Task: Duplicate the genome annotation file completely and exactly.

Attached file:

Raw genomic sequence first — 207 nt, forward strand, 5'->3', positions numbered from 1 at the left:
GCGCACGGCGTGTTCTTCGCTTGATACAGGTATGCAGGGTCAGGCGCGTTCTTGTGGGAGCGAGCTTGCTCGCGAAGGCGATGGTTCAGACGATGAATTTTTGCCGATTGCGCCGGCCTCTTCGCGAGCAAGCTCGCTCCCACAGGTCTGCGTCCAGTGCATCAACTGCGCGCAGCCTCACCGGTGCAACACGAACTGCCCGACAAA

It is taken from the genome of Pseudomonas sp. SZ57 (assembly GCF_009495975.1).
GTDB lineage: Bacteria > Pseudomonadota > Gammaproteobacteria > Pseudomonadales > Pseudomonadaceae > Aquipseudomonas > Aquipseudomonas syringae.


Raw genomic sequence first — 207 nt, forward strand, 5'->3', positions numbered from 1 at the left:
GCGCACGGCGTGTTCTTCGCTTGATACAGGTATGCAGGGTCAGGCGCGTTCTTGTGGGAGCGAGCTTGCTCGCGAAGGCGATGGTTCAGACGATGAATTTTTGCCGATTGCGCCGGCCTCTTCGCGAGCAAGCTCGCTCCCACAGGTCTGCGTCCAGTGCATCAACTGCGCGCAGCCTCACCGGTGCAACACGAACTGCCCGACAAA

It is taken from the genome of Pseudomonas sp. SZ57 (assembly GCF_009495975.1).
GTDB lineage: Bacteria > Pseudomonadota > Gammaproteobacteria > Pseudomonadales > Pseudomonadaceae > Aquipseudomonas > Aquipseudomonas syringae.